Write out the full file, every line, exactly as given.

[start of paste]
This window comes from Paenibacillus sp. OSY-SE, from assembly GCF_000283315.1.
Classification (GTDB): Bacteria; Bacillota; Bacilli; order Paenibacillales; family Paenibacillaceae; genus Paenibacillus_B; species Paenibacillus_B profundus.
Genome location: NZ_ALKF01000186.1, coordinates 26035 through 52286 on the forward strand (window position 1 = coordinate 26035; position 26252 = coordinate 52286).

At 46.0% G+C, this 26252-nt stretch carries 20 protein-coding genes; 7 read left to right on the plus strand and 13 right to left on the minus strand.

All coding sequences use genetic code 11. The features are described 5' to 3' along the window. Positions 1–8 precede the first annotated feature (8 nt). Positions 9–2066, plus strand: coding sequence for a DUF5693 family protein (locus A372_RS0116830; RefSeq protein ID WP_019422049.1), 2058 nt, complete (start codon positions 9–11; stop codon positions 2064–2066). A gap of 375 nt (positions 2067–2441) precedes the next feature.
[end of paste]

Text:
This window comes from Paenibacillus sp. OSY-SE, from assembly GCF_000283315.1.
Classification (GTDB): Bacteria; Bacillota; Bacilli; order Paenibacillales; family Paenibacillaceae; genus Paenibacillus_B; species Paenibacillus_B profundus.
Genome location: NZ_ALKF01000186.1, coordinates 26035 through 52286 on the forward strand (window position 1 = coordinate 26035; position 26252 = coordinate 52286).

At 46.0% G+C, this 26252-nt stretch carries 20 protein-coding genes; 7 read left to right on the plus strand and 13 right to left on the minus strand.

All coding sequences use genetic code 11. The features are described 5' to 3' along the window. Positions 1–8 precede the first annotated feature (8 nt). Positions 9–2066, plus strand: coding sequence for a DUF5693 family protein (locus A372_RS0116830; RefSeq protein ID WP_019422049.1), 2058 nt, complete (start codon positions 9–11; stop codon positions 2064–2066). A gap of 375 nt (positions 2067–2441) precedes the next feature.